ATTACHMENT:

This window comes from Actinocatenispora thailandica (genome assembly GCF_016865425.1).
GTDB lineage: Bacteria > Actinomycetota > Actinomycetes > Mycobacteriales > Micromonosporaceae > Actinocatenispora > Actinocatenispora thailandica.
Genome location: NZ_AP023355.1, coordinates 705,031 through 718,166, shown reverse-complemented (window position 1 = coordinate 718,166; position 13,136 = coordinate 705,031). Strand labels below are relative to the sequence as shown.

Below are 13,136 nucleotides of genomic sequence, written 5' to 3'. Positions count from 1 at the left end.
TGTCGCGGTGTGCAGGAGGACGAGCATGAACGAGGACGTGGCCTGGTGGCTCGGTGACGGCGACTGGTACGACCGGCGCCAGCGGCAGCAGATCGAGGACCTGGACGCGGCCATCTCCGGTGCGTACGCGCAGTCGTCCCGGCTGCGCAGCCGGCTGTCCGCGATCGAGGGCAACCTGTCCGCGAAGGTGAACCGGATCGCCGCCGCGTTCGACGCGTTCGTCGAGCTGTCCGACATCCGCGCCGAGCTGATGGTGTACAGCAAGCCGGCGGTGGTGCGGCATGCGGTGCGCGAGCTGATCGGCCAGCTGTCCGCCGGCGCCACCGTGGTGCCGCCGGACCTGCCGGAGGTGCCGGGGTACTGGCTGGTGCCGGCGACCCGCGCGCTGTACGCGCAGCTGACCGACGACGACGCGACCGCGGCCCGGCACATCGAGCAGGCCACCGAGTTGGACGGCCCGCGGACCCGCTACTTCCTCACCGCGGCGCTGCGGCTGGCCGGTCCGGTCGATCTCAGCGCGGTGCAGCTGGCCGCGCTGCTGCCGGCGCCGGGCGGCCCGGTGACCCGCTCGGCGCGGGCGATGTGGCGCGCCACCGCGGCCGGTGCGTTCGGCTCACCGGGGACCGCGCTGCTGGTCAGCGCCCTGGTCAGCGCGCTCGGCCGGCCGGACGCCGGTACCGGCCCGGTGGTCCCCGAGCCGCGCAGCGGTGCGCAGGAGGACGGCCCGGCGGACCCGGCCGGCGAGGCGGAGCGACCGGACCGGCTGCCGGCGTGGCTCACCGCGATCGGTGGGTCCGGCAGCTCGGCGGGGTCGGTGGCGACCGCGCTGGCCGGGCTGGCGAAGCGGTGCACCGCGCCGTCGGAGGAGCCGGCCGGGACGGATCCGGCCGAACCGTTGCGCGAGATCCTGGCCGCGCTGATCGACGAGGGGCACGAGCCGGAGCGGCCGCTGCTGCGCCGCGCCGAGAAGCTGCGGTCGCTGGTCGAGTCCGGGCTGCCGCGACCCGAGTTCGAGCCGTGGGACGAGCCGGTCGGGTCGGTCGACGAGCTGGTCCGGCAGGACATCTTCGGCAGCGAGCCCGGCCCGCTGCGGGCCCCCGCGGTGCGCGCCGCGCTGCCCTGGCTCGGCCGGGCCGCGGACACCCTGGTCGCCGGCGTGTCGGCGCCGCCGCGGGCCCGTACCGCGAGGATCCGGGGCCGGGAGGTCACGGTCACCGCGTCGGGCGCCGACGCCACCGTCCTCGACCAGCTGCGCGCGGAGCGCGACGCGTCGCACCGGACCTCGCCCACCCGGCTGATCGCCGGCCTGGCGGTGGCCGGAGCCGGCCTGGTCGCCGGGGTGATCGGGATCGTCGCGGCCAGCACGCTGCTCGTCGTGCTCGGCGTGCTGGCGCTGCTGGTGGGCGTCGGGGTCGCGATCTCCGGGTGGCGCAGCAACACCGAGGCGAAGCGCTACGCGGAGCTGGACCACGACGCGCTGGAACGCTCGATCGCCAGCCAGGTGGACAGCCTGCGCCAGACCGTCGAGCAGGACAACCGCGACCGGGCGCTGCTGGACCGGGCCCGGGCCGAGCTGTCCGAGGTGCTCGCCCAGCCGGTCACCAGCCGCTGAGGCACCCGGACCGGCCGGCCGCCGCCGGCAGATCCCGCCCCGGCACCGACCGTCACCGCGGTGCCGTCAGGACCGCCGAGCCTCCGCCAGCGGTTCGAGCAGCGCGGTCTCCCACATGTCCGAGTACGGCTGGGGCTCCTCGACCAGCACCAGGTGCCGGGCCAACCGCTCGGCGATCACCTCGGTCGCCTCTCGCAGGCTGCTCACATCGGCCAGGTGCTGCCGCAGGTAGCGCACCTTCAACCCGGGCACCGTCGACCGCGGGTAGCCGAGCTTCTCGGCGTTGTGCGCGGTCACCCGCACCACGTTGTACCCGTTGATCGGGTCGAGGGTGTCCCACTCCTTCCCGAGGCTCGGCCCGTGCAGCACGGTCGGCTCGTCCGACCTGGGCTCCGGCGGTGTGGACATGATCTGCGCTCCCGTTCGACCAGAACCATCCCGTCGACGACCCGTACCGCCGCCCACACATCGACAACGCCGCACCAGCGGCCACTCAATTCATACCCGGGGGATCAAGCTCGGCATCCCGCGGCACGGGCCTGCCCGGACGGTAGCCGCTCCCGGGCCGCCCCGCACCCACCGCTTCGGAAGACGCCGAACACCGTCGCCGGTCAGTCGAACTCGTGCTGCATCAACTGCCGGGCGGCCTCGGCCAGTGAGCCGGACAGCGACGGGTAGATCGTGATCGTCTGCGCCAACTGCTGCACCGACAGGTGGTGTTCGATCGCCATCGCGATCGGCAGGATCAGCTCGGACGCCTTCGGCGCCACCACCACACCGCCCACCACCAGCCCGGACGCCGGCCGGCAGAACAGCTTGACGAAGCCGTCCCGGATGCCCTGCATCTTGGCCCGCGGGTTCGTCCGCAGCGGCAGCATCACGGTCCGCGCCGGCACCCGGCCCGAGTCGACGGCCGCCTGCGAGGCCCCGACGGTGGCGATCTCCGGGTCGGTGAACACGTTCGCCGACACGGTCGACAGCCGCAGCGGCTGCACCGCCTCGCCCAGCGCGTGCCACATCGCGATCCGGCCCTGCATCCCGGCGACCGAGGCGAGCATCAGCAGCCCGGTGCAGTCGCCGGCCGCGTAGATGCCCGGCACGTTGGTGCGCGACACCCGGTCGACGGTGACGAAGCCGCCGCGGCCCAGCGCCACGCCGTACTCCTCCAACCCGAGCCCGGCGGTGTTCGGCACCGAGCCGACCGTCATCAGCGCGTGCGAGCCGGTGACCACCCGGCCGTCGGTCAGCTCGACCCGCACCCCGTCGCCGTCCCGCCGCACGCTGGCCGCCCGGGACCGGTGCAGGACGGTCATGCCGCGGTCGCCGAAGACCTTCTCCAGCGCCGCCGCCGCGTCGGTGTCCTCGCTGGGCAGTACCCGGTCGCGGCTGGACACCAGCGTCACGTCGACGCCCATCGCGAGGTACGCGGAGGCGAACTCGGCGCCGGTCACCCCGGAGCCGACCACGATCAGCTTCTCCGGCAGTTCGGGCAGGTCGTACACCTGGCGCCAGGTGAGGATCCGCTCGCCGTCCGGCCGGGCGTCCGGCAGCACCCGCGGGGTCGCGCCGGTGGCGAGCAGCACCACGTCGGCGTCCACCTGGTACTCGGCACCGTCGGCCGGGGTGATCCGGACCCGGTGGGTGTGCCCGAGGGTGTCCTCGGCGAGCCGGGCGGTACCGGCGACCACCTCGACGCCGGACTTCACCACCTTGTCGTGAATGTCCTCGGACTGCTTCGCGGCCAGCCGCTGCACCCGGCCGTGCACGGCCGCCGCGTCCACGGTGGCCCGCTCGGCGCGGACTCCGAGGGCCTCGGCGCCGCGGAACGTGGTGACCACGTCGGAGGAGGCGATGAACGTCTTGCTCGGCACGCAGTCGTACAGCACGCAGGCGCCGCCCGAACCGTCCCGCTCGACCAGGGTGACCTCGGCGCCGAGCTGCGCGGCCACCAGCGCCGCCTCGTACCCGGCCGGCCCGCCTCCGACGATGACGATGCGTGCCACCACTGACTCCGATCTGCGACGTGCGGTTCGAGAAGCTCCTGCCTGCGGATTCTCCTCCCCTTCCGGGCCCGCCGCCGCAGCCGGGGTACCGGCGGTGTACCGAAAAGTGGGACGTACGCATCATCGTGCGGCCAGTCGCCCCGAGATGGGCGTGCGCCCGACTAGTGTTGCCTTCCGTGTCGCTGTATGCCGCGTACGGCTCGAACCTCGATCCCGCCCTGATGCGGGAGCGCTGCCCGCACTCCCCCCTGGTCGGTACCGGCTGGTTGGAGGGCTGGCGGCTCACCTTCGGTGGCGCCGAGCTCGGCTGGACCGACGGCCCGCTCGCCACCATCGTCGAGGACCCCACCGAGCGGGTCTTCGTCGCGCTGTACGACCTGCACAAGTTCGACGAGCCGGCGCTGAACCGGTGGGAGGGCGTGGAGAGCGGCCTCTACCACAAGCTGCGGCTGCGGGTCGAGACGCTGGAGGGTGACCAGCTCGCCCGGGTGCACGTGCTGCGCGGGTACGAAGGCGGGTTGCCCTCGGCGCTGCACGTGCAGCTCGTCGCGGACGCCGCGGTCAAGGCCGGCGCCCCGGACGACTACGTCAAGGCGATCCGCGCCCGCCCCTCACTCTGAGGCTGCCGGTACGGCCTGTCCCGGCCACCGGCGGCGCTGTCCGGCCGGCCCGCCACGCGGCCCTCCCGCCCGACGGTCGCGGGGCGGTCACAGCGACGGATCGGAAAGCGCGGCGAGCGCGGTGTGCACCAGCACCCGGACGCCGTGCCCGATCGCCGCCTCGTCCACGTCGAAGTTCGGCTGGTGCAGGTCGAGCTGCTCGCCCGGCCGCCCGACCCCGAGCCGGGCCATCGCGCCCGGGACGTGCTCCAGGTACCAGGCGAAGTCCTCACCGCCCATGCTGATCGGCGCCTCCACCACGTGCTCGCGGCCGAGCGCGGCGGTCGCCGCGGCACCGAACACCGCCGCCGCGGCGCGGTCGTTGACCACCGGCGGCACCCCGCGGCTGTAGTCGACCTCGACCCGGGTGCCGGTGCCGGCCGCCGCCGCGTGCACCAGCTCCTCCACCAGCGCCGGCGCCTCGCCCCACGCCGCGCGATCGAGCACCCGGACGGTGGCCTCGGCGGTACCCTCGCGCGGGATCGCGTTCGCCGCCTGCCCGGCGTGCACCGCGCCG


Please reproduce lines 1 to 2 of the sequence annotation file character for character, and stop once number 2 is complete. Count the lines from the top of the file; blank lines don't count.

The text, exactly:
This window comes from Actinocatenispora thailandica (genome assembly GCF_016865425.1).
GTDB lineage: Bacteria > Actinomycetota > Actinomycetes > Mycobacteriales > Micromonosporaceae > Actinocatenispora > Actinocatenispora thailandica.